How Much Does a Digital Copier Cost?
Summary: Digital Copier Prices
Office digital copiers cost anywhere from $1,500 to nearly $80,000, though many popular models average under $10,000. A used commercial copier typically costs 50% less than a new one. It all depends on the features you need, and countless options are available. The digital copier market is diverse, which allows you to choose from a wide variety of specifications that fit your office’s exact needs.
In This Article
- MFPs vs Traditional Copiers/Printers
- Office Copier Cost Factors
- Commercial Copier Cost Ranges
- Buying vs Leasing
- Digital Copier Cost Samples
- Used Commercial Copier Prices
- Free Office Copier Quotes >>
A digital copier is a critical necessity for any modern workspace. Whether it is a small office or multi-campus organization that needs an internal, scalable network of remote devices, digital copiers are a staple feature in any work setting.
Estimating the average cost for a digital copier can be difficult because there is a vast variety from basic copy machines to multi-function printers (MFPs, sometimes called MFDs where the D stands for device) that can scan, copy, print, fax, and even email documents right from the work station.
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MFPs Compared to Traditional Copiers and Printers
Whereas you can buy a home scanner and printer for well under $300 dollars, modern office grade copiers can print significantly faster and have features that blow home devices out of the water such as sorting, stapling documents together, hole punching, or making booklets. While MFPs and many home printers can both be “smart” devices capable of accessing the internet to wirelessly print and scan images and documents, MFPs often have more advanced networking features and touch screens that let you input an email address or phone number in order to send the documents right from the printer instead of using a computer.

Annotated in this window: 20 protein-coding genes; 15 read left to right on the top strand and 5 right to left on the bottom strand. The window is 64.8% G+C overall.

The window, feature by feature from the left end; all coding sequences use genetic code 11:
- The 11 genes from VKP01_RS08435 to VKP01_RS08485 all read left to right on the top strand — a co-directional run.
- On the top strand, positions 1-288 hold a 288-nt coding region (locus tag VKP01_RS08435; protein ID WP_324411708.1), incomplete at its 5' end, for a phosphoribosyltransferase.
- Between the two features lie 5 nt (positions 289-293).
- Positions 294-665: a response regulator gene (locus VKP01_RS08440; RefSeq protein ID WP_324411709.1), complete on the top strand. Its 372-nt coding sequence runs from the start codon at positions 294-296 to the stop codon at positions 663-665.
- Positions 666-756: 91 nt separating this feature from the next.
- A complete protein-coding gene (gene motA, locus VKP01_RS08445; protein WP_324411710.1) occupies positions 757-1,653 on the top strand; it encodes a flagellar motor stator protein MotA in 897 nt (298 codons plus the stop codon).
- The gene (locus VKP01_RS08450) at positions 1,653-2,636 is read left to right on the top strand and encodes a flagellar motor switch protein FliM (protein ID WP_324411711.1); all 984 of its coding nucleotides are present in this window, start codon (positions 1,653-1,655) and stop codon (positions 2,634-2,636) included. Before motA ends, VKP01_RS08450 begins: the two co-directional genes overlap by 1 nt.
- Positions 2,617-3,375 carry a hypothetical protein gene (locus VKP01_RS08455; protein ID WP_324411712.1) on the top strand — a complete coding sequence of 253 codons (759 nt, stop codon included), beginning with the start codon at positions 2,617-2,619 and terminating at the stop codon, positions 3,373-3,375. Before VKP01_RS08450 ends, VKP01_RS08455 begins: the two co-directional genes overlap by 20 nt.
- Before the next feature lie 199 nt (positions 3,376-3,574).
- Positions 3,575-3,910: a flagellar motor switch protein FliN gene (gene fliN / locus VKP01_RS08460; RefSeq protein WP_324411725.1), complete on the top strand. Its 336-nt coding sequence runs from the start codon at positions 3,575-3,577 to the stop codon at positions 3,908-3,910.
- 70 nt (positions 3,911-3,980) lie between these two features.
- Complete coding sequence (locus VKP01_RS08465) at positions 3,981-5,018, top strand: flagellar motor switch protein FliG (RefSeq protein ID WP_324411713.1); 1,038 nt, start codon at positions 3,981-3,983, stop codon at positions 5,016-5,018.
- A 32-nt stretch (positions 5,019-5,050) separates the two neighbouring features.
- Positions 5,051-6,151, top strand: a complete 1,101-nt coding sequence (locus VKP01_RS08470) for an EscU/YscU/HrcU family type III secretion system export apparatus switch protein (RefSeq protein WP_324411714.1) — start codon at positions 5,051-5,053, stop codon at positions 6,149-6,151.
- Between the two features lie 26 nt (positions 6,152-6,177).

Commercial Office Copier Cost Factors and Features
Shopping for digital copiers is like shopping for a house—there are countless factors to consider. When house hunting, not only do you have to take into account the specifications of the home itself—age, the style, size, garage, yard, appliances, layout—but you also look at the neighborhood: schools, taxes, property value…the list goes on.
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Trying to compare all the features of the various digital copiers is similar. There are the specifications and features of the printer itself, but also external factors such as how often and how fast do you need to print? Do you need to be able to print, scan, and copy remotely? What about future scaling options? Network connectivity? Access via a Virtual Private Network? Ink cartridge cost?
To avoid becoming overwhelmed, it is useful to determine the needs of your company or organization first, before you begin shopping for specific devices. Understanding your needs and wants will help filter down the list of devices you may be interested in and what features you are willing to sacrifice in order to meet your budget. Much like house hunting, this list of prerequisites will help you manage both your expectations and your time spent researching and shopping.
Here is a list of common features to consider for your organization before you begin looking for specific digital printers:
1. Network Connectivity
Deciding whether or not you need your digital copier to be integrated into your office network should be the first factor to consider. While this is a standard feature for most MFPs, your office may only require a copier to be dedicated to a specific computer or office room for privacy reasons—such as the CEO or HR. If you want a copier to be inaccessible to the rest of the workforce, make sure to choose a device is capable of operating privately.